Finally, the supply chain leader needs to take action to generate revenue. Often, creating the opportunity for a customer-supplier process improvement action, like a collaborative process mapping Lean Kazan Event, can be the impetus to achieving the level of understanding required to drive change. Once a sufficient level of understanding exists, a sticky supply chain can be designed. This new design needs to be reflective of a new collaborative business model, one where your customer focuses on the right high-impact operational content and your firm expands its offering to include additional elements targeted at increasing the competitive advantage of your customer. A customer-centric commercial proposal captures the new business model, the value proposition and a supply chain implementation plan. The supply chain leader plays a key role in revenue growth.

Once a customer accepts a new commercial proposal that reflects the new business model, the final step is execution. That brings us full circle to the strength of a good supply chain: operational execution. The difference in a revenue-generating situation is that the execution is very customer-specific, requiring unique measures, continued support and execution excellence.

Achieving Advantage and Profitable Growth

Upon reflection, what the leader of the supply chain has accomplished is the development of a new operating business model. The basic delivery-of-the product model is retained, but a new customer-centric element has been added to the supply chain. Like in so many things within the operational side of the business, mass repetition of this new business model will bring about efficiencies and competitive advantage.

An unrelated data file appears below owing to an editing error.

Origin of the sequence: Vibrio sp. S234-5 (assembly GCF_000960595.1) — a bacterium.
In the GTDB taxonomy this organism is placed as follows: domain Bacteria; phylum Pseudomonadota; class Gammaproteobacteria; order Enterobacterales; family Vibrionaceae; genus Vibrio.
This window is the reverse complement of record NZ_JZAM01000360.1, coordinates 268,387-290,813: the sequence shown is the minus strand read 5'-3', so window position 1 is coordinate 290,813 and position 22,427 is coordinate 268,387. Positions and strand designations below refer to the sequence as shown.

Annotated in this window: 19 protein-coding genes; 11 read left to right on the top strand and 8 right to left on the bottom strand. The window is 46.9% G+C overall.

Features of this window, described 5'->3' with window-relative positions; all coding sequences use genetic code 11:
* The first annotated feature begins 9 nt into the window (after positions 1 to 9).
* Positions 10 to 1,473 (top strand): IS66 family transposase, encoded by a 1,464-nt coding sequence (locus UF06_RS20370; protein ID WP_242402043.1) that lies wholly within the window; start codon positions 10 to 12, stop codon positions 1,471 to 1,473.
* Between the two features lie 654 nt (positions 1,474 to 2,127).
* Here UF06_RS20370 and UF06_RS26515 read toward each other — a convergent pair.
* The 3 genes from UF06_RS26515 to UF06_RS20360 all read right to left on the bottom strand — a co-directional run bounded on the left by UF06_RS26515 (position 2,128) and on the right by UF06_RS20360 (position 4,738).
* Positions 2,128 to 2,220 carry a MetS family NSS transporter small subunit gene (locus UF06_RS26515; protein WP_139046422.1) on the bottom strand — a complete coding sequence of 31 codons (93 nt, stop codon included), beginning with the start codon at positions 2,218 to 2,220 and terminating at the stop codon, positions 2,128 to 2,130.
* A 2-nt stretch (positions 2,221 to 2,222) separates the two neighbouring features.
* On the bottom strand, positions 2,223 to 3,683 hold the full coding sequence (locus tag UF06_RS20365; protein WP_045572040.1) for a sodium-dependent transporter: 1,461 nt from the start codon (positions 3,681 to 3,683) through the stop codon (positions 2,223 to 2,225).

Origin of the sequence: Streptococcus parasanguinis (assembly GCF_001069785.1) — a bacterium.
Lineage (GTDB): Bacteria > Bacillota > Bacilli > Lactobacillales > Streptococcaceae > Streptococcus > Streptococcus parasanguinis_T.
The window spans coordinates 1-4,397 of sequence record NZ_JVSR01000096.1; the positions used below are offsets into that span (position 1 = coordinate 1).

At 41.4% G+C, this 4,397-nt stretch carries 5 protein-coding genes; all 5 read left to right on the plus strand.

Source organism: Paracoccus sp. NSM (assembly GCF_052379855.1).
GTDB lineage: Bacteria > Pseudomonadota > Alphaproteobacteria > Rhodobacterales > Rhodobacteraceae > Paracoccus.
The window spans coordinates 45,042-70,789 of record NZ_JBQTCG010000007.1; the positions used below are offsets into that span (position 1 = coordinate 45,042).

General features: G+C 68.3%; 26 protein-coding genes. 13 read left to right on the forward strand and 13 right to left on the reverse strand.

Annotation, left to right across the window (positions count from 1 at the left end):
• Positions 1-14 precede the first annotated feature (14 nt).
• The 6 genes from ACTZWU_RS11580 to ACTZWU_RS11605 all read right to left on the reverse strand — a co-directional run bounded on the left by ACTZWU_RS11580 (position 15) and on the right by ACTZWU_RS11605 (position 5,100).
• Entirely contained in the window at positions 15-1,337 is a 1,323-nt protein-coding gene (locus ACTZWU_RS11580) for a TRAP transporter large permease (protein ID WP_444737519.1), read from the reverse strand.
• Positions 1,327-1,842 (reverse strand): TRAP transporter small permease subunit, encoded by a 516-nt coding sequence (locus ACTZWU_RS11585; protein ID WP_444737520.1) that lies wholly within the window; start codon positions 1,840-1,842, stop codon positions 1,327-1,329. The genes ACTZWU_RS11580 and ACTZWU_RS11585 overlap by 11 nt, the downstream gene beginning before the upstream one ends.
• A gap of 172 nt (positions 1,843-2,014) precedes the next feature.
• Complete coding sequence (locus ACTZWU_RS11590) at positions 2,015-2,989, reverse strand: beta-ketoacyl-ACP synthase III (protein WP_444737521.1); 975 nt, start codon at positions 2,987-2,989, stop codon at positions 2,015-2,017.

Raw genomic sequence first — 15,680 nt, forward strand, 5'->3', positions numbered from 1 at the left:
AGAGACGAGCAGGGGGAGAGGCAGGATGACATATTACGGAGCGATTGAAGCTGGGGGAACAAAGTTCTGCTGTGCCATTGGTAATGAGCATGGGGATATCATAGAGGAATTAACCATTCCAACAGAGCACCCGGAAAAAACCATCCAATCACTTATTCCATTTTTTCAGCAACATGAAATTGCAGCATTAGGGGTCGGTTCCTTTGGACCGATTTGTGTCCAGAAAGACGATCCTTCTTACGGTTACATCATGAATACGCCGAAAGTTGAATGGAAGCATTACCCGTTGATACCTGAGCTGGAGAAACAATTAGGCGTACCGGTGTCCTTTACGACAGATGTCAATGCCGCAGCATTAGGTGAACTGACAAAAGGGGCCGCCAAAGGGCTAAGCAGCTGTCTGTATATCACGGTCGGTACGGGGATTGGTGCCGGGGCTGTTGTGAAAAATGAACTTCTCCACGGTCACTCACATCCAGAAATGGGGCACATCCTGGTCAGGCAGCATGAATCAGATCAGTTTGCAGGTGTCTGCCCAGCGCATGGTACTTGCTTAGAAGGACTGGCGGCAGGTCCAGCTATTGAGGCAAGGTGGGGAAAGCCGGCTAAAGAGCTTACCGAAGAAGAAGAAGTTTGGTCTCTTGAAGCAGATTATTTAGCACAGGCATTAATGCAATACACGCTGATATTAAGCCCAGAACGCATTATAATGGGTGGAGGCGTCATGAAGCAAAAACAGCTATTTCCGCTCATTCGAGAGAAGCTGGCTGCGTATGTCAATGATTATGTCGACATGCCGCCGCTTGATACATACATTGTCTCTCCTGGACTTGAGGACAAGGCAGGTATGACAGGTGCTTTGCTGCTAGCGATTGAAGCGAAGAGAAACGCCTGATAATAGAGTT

Once a sticky supply chain is in place, there exists an opportunity to not only sustain the revenue growth through excellent performance, but to expand the revenue gain by formalizing the new supply chain capability into a standard business offering. This action re-uses the initial sticky supply chain investment, potentially increasing your return and creating true stickiness.

When properly implemented, a sticky supply chain, one tightly linked to your customer, creates a collaborative customer-supplier environment, which ultimately becomes a barrier of entry for your competitors. The bottom line is increased competitive advantage for the customer and the supplier, as well as the realization of revenue generation directly attributed to a sticky supply chain.

About MainStream Management:

MainStream Management provides business leaders the turnaround expertise needed in both finance and operations to confidently invest for growth. We've helped dozens of companies answer the questions of 'what's next' and 'what should we do about it.' Using data analytics and our team industry experts, we've created ‘brave money’ strategies that have enabled our clients to achieve improved profits and returns in this uncertain economy.

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John Bobik serves as an Executive Consultant for MainStream. Mr. Bobik has more than 25 years of experience leading operational improvement initiatives and guiding Fortune 500 businesses in the creation of customer aligned supply chains. Under his executive leadership, worldwide manufacturers have achieved greater operational efficiencies and created long term competitive advantage by deploying the sticky supply chain model.